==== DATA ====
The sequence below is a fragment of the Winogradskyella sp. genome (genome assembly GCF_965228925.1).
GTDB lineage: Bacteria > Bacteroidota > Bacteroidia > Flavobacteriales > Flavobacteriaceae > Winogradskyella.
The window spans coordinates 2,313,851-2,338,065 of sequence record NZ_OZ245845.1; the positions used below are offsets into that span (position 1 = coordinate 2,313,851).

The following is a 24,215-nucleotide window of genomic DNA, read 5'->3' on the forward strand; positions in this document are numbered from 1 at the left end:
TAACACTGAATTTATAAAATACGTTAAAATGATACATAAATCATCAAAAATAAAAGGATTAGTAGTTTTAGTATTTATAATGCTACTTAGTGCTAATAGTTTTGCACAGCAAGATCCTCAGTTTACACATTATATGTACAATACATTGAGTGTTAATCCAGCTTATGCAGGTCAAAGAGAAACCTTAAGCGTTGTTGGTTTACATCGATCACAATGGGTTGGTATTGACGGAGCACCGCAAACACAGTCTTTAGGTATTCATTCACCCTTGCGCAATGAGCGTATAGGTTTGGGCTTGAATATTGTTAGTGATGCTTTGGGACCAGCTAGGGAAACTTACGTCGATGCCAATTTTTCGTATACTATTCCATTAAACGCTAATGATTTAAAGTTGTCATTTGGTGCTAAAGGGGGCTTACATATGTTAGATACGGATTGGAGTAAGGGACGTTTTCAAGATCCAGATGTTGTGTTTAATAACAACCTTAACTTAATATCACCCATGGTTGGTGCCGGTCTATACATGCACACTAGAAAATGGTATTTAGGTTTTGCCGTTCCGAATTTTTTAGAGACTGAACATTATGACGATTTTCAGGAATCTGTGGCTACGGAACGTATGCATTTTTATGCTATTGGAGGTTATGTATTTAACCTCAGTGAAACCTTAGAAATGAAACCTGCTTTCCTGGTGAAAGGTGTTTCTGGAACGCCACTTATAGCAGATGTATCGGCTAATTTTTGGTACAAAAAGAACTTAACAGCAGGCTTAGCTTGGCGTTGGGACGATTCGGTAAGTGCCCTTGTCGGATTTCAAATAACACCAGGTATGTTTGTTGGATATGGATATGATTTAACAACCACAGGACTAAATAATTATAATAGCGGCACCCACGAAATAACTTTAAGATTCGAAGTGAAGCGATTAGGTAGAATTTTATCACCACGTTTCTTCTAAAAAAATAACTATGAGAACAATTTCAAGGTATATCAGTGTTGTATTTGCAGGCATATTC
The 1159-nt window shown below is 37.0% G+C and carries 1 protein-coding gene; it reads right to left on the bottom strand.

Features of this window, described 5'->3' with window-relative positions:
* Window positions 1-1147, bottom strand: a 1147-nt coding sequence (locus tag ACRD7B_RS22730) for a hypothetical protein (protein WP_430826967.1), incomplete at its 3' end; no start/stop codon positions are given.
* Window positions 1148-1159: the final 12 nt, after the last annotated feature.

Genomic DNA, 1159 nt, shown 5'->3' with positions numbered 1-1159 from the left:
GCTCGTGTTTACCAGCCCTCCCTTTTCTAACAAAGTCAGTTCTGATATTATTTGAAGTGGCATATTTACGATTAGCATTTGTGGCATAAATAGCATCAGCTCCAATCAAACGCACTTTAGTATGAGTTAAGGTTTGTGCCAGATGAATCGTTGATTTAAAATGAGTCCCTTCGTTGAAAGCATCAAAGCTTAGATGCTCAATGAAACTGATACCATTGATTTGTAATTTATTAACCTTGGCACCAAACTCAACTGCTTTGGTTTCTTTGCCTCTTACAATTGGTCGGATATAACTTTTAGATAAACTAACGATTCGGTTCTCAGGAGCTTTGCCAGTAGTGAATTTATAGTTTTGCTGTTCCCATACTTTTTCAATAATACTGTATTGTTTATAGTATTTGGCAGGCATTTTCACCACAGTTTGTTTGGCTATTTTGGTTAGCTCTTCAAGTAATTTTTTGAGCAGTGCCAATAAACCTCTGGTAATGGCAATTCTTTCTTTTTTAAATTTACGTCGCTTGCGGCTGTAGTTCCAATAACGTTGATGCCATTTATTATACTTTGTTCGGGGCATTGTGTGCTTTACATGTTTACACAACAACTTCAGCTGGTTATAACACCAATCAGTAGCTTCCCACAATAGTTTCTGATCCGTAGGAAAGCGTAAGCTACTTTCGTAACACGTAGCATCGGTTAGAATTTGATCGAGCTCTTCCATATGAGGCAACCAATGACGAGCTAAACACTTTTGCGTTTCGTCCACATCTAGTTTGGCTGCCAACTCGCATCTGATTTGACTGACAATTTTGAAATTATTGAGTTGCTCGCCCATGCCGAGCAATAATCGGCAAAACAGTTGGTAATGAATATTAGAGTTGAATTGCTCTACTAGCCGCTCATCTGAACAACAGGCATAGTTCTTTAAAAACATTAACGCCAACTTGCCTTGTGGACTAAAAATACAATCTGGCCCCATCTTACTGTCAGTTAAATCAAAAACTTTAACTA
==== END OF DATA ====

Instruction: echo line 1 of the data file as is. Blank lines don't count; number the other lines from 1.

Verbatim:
The sequence below is a fragment of the Winogradskyella sp. genome (genome assembly GCF_965228925.1).